There's no getting around the fact that Canada is a resource-rich country. This land is our land. Valuing an intact ecosystem is a complex exercise. The benefits of keeping the system intact are small but enduring for everyone. On the other hand, strip mining the land involves a big short-term payday for the the mining company. Simple. Short-sighted.
That short-term payday is accompanied by what economists call externalities. Those externalities take the form of environmental degradation and disruption to the intact ecosystems. But the mining company won't be around for the devastation.
Surprisingly, we are getting better at these decisions. As intact ecosystems become rare, we start recognizing their intrinsic value. They have more triple-bottom-line value intact than if we destroy them.
For example, on November 2 the Federal Government announced that it would not approve the $3 Billion Prosperity Gold-Copper Mine proposed by Taseko Mines Ltd. due to significant adverse environmental effects. The tailings from the mine would have destroyed Teztan Biny (Fish Lake), Y'anah Biny (Little Fish Lake) and portions of Teztan Yeqox (Fish Creek). The mine would also have trampled on First Nations interests in the area. The BC Government had already approved the project, but it also required federal approval.
As another example, an application by a potato farming company to buy 65 square km (100 quarter sections) of native grassland near Bow Island in Alberta was withdrawn. The Alberta Wilderness Association pointed out that the area provides habitat for several species at risk.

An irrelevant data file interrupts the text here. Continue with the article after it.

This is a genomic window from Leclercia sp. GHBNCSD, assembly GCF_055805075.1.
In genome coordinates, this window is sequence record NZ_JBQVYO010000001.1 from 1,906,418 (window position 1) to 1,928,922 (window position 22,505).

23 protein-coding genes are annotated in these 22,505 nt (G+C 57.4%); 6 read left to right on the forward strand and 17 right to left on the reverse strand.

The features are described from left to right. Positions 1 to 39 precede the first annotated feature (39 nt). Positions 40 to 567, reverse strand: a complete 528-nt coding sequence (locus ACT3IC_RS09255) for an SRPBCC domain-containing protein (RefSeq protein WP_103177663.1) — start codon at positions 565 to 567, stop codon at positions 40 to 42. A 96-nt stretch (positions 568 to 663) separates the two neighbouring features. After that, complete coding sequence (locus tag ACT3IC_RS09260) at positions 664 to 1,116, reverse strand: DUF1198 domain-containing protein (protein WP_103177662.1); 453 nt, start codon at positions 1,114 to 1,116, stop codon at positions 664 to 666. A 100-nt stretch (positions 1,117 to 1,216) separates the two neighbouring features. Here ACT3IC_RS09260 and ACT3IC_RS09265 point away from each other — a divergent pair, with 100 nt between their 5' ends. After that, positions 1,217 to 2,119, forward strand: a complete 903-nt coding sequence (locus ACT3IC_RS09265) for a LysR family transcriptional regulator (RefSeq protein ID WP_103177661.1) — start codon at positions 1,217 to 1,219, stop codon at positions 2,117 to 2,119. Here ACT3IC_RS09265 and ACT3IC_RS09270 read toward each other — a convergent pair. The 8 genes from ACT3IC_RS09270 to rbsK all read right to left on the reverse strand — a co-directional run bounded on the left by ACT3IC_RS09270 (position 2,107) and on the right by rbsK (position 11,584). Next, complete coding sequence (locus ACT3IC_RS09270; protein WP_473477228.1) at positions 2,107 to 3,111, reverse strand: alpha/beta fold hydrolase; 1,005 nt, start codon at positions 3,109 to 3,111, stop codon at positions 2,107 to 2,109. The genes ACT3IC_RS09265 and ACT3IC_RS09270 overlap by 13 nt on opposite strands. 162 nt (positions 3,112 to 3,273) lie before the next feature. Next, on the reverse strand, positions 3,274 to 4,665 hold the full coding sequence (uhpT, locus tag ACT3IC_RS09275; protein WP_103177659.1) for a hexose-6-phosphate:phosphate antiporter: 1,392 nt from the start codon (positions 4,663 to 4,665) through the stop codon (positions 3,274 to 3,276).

In both of these cases, significant public outcries were made and may have swayed the outcome. Frankly, it's too bad these outcries seem to be necessary. We elect people to make decisions on our behalf, then we need to scrutinize them constantly for fear that they'll cave to special interests or return political favours.
However, in the same news release as the Prosperity Mine announcement, they approved the Mount Milligan Gold-Copper Mine, including the 52 million tonnes of potentially acid generating waste rock and tailings. Political cover? Of course, and from both sides. The Nak'azdli First Nation is concerned about the long term environmental damage and don't feel like they've been adequately consulted.
Federal Environment Minister Jim Prentice is quoted wanting to "balance resource stewardship with economic development". Fair compromise? Devastation-lite? Only time will tell.
The more you have the harder you have to work to maintain it. In surplus, no-one thinks of shortage.
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